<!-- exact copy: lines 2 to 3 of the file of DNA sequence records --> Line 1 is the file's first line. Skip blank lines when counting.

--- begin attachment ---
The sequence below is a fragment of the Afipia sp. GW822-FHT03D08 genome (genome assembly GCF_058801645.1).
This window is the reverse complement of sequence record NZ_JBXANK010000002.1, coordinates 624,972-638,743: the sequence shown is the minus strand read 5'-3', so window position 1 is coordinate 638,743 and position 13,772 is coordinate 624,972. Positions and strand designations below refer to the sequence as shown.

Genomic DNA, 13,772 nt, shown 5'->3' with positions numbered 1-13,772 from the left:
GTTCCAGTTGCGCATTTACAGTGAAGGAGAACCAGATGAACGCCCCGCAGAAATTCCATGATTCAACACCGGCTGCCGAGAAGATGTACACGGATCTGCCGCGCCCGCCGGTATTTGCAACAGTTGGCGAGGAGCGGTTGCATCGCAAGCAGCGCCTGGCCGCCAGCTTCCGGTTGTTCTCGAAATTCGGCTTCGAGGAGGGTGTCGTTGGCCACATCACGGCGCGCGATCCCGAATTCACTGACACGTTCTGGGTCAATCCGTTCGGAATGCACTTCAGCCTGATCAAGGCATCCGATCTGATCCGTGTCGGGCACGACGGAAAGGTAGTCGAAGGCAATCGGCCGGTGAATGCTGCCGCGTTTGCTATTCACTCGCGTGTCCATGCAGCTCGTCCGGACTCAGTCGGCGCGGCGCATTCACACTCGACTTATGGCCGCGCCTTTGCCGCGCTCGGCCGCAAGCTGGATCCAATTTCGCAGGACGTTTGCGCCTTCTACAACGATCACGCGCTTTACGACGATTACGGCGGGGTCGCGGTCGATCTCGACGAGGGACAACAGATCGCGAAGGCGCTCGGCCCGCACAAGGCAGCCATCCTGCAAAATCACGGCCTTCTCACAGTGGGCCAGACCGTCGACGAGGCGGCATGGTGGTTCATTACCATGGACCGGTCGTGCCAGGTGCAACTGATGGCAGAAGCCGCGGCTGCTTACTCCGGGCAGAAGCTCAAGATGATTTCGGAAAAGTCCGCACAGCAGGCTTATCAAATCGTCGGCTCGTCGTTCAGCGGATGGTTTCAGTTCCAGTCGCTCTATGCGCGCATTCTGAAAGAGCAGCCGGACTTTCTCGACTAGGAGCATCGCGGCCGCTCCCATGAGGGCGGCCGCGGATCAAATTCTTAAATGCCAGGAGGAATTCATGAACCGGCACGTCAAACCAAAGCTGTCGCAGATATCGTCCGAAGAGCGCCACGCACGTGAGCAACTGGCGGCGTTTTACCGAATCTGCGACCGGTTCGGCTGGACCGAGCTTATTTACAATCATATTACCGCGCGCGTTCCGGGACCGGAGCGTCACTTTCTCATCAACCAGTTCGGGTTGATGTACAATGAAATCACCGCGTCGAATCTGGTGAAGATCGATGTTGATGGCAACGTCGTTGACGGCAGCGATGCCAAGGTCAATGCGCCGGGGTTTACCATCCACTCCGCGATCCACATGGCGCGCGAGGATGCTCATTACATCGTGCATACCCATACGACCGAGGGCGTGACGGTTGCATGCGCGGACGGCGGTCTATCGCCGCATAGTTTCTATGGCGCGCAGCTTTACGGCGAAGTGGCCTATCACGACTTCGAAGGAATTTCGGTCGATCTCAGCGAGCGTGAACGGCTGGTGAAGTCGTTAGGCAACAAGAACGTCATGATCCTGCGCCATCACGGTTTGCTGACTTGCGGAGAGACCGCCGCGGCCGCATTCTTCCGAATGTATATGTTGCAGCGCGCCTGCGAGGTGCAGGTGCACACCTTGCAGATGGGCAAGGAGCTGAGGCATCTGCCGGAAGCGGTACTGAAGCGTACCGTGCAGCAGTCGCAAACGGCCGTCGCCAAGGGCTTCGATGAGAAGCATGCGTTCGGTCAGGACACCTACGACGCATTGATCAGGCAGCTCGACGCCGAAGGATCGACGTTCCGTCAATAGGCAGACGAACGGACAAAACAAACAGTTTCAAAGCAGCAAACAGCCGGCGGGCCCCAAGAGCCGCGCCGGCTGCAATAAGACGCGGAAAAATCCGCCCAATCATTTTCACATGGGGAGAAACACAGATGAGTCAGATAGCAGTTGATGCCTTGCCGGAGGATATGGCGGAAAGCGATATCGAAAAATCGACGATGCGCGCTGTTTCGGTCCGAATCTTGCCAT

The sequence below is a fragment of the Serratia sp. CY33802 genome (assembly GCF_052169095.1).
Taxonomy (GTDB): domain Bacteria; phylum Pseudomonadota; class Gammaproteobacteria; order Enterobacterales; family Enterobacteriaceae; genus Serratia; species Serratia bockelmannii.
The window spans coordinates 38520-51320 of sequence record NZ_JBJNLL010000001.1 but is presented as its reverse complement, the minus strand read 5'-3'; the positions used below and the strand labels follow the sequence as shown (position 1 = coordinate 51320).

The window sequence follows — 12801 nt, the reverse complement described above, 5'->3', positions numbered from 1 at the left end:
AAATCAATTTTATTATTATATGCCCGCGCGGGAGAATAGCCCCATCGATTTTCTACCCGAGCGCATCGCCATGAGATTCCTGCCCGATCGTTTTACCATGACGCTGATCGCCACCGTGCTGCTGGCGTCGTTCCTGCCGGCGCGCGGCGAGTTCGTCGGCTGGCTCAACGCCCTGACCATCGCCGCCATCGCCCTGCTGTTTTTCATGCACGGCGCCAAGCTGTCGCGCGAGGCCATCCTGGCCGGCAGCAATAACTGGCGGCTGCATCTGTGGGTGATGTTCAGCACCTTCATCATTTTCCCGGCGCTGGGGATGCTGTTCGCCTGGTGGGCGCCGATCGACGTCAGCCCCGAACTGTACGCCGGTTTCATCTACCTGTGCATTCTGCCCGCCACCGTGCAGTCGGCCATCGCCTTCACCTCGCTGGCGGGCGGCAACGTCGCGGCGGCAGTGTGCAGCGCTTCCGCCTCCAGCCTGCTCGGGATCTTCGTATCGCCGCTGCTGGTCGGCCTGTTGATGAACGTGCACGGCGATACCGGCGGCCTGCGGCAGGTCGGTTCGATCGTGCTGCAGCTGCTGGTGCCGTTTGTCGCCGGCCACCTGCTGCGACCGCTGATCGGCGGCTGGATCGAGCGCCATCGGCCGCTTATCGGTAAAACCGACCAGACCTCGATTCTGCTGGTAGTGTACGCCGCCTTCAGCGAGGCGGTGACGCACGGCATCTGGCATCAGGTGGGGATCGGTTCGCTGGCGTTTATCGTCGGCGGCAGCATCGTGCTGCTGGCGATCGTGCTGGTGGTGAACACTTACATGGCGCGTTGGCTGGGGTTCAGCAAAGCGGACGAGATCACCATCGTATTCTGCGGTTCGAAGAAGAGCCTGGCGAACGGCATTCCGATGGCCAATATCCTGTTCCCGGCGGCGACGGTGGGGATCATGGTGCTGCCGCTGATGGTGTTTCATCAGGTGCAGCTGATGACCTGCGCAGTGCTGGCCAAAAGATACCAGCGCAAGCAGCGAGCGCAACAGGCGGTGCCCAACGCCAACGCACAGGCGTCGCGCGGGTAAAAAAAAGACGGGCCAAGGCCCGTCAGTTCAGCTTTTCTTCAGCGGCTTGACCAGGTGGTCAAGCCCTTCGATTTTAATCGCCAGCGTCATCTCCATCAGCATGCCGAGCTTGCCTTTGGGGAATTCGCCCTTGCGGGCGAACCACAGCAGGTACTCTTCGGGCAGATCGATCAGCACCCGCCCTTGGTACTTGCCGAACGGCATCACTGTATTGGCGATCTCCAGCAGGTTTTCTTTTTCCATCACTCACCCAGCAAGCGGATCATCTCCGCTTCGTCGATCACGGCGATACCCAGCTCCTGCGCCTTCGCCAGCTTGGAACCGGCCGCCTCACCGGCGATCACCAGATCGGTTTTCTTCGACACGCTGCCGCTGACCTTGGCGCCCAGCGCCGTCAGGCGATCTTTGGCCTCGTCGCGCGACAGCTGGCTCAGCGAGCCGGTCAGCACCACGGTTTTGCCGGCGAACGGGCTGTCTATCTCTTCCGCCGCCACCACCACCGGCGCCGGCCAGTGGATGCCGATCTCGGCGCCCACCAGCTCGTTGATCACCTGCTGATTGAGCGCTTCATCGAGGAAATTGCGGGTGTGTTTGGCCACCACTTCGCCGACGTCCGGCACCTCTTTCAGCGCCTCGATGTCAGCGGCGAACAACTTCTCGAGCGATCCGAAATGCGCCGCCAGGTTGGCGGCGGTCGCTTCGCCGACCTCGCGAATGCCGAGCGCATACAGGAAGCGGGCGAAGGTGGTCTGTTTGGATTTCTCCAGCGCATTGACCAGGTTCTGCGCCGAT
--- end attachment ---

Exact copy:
This window is the reverse complement of sequence record NZ_JBXANK010000002.1, coordinates 624,972-638,743: the sequence shown is the minus strand read 5'-3', so window position 1 is coordinate 638,743 and position 13,772 is coordinate 624,972. Positions and strand designations below refer to the sequence as shown.

Genomic DNA, 13,772 nt, shown 5'->3' with positions numbered 1-13,772 from the left: